Welcome to the Apple Discussions.
Your profile says you are using a 1.25 GHz iMac...and Leopard wants to see a machine with at least 867 MHz...since you meet that requirement, why do you want to run a script that fools the new operating system into installing?
You should be able to install Leopard on your machine as it is. However, how much memory do you have and how much HD space available? Heavy duty users of Mac OS X recommend a minimum of 2 GB memory and 10 GB free HD space for the 10.5 installation.
Thanks for replying to my post.
To be honest I'm not sure about using the script to fool my iMac into loading the 10.5 os software. I got the idea from the forum from another person who suggested that it may be one way of initialising the 10.5 software.
Reading you post though, I'm not sure if my iMac is able to function with the 10.5 upgrade? The memory on my iMac is 1GB DDR SDRAM. I guess that if I upgrade to 10.5 it may render the system unable to load any other software, or limit it's performance? However I have more than enough HD space. I have about 38GBs left. It has been suggested to me that the iMac I'm using can run the XOS Software to 10.5.8?
I've only started to find out about the limitations of my system, having connected to the internet. The iMac I bought second hand, and I'm finding software I'd like to be able to use, but is limited by the 10.4.11 operating system.
I guess it's a shot in the dark - but- any suggestions? A simple forget it would suffice. I wonder? Can I get more ram for this model of iMac? (Serial No. W83366YLPJH).
Thanks once again for your post.
Good morning, and Happy New Year.
To check for your iMac and the memory it can accept:
It looks like the G4's can only take 1 GB of memory. The specs for 10.5 say it will run on 512 MB of ram, though as I said, some of the heavy duty people on here push for 2 GB. It will run on the 1 GB you have, but will run slower since it will be swapping back and forth to the HD what it would normally keep in memory. That is the way the OS runs on less memory than it really prefers. Will still work but not as fast.
Going to faster memory won't help, iMacs are particularly picky about their memory...has to be right on spec or they get very upset and don't even boot.
Bottom line is if you really want to use this machine for software that needs to see 10.5, go ahead, it will work. And you have plenty of free HD space so that is not a problem.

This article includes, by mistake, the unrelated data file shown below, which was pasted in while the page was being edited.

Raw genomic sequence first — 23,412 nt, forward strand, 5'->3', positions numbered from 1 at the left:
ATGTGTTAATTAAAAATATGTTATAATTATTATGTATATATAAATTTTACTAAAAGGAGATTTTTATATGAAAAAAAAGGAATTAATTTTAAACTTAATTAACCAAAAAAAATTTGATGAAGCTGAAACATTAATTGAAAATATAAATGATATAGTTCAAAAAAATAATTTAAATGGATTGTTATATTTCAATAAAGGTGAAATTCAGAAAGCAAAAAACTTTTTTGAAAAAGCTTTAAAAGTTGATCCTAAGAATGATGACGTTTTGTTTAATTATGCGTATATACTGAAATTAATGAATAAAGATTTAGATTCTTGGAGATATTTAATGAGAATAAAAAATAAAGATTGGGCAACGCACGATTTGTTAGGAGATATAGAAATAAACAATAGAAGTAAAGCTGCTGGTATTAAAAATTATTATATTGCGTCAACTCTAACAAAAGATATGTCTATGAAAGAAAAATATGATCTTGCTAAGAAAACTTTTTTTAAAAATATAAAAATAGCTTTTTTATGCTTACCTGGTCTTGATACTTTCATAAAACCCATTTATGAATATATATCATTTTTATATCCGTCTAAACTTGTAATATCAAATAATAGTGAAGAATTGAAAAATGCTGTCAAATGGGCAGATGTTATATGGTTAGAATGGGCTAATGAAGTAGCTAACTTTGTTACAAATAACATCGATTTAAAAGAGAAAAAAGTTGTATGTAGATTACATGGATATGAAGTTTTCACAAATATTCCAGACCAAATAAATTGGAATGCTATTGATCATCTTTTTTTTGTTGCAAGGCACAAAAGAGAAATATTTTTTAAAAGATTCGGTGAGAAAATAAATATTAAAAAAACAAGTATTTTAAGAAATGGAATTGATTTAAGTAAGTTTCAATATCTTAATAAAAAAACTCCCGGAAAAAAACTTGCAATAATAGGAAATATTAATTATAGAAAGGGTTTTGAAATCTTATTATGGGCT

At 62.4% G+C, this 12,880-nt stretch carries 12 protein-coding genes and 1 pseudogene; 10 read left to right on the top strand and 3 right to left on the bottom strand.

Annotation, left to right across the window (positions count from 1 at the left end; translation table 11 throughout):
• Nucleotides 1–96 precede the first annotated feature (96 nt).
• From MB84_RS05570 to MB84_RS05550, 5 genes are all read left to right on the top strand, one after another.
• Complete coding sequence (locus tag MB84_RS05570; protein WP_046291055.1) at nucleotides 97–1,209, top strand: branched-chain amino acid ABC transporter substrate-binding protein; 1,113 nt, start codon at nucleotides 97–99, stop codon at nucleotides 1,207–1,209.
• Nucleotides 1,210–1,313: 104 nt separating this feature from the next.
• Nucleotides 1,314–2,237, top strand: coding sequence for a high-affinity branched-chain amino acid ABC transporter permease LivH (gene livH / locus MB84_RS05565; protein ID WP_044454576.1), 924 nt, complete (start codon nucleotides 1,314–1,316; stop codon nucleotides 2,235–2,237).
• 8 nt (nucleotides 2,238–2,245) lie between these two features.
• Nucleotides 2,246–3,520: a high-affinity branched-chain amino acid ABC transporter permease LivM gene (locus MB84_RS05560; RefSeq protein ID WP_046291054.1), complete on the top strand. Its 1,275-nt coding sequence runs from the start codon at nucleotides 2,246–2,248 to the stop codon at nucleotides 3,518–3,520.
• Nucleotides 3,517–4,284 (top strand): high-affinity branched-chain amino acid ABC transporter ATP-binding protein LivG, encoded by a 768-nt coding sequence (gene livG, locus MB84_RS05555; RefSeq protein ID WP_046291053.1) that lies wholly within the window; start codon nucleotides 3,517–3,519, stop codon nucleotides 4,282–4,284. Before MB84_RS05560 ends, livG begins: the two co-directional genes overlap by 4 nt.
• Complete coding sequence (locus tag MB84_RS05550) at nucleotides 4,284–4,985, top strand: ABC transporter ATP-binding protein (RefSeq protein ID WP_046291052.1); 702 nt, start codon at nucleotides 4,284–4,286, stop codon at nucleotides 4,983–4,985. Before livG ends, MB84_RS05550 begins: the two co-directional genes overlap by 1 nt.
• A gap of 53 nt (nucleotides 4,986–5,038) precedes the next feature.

Get back with what you end up doing and experience with it, we are all fellow users on here helping each other and like to hear how things work out.
It looks like the G4's can only take 1 GB of memory.
That 's the original Apple spec, never updated to reflect the more recent availability of larger compatible RAM modules. When the "model identifier" (in System Profiler) got to "PowerMac6,1" the G4 iMacs could handle a total of 2G RAM. If Profiler reports existing RAM type to be PC2100 or PC2700, the the old 1G cap is not application.
The problem is that some people do not wish to do the amount of take-apart required to get to the "factory" RAM slot. Still, if the factory slot has a 256MB module, you can, on the later iMac G4s, install one 1G module (either PC2100 or PC 2700 depending on model) in the "user" slot on the case bottom and have a total of 1.25G, usually enough for the basic stuff under Leopard.
Several Apple models have this "extra RAM" capability: the eMac G4 with USB 2.0 logic boards, the PowerBook G4 starting with the 1Ghz 17", and others. The free and VERY handy MacTracker database calls out when the original (and always outdated) Apple RAM specs can be exceeded. It's here:
Most RAM sites other than Crucial also provide this info. Example:
I had a look at the ram as mentioned in the Systems Profiler. It seems there are two different kind of 512MB ram... J22 and J20 (I'm not sure if this is a significant difference). It just might mean that they're plugged into different slots (guess)? They are as follows.
Size: 512 MB
Type: DDR SDRAM
Size: 512 MB
Type: DDR SDRAM
I'm guessing that I can replace both of 512MB ram I currently have in the computer, with two 1GB ram?
Is that about "ballpark" in my reckoning ?
Those are just the memory slot location identifiers, not really different ram.
What you need to do is check with suppliers like Crucial, Other World Computing (OWC), Newegg to name three that are highly thought of by a number of the people on here. They have really good support, good customer service, return policies, and are extremely Mac-friendly.